I found a journal entry I wrote in May, 2010 on the topic of leadership.
“One thing I really believe to be foundational…I believe the best leaders do not have an agenda for power; they have an agenda to believe in something greater than themselves. To me, for someone to lead in that way says they are a person of hope, of assurance, of purpose. They are living. Alive! They are inclusive. Because to believe in something greater than one’s self requires people. And people matter. And people’s contributions matter. And people’s voices and input and partnership and gifts..matter. Everyone matters. Everyone truly, truly matters.”
That was five years ago.
Here’s what I’ve learned from some of my favorite leaders. What I’ve admired about them, and therefore long to emulate:
- The best leaders choose kindness first.
- The best leaders remain a learner always.
- The best leaders are devoted to seeing what can’t be seen.
- The best leaders are incapable of quitting even if they really want to.
- The best leaders will curiously listen and engage with all ages, all cultures, and all walks of life.
- The best leaders practice the principle of the “good faith handshake” regardless if others do or not. They will do what they say.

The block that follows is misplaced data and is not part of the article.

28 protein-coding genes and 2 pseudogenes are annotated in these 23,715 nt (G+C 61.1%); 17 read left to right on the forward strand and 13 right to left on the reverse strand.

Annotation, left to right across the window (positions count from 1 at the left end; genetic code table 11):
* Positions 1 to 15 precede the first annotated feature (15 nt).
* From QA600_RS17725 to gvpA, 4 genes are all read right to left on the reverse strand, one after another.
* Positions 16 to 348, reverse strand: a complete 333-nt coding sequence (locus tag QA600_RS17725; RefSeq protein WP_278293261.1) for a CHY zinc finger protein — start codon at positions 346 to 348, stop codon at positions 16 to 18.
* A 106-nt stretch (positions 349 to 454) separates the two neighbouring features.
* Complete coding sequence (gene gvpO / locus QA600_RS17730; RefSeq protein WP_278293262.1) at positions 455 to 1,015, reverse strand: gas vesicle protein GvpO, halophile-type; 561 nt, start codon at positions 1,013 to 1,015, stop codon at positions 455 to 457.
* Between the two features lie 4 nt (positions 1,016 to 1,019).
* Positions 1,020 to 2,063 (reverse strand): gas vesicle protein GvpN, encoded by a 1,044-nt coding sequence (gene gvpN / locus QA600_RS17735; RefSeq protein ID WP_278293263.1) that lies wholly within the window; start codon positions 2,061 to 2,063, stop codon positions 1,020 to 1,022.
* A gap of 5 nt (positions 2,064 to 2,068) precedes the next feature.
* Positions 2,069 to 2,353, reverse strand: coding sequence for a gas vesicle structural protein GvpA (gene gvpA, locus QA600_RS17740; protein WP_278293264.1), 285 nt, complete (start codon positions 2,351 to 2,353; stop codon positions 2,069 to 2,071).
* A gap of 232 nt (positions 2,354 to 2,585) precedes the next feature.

- The best leaders are honest and pursue character and good repute as a lifestyle.
- The best leaders offer the gift of mutual respect and human dignity.
- The best leaders would rather risk failing than to not try and be left always wondering.
- The best leaders will take responsibility rather than project blame.
- The best leaders carry an inner confidence and a quiet humility.
- The best leaders are not afraid to express their vulnerability.
- The best leaders display on-going gratitude because they know that some of their success is simply “luck” – being in the right place at the right time.
I closed my journal entry with this comment:
And… I’ve also observed that the best leaders can be some of the loneliest people on this planet. They’ve accepted this as part of their journey. Albert Einstein shares his vulnerability when he writes, “It is strange to be known so universally and yet to be so lonely.”
– Karen Thrall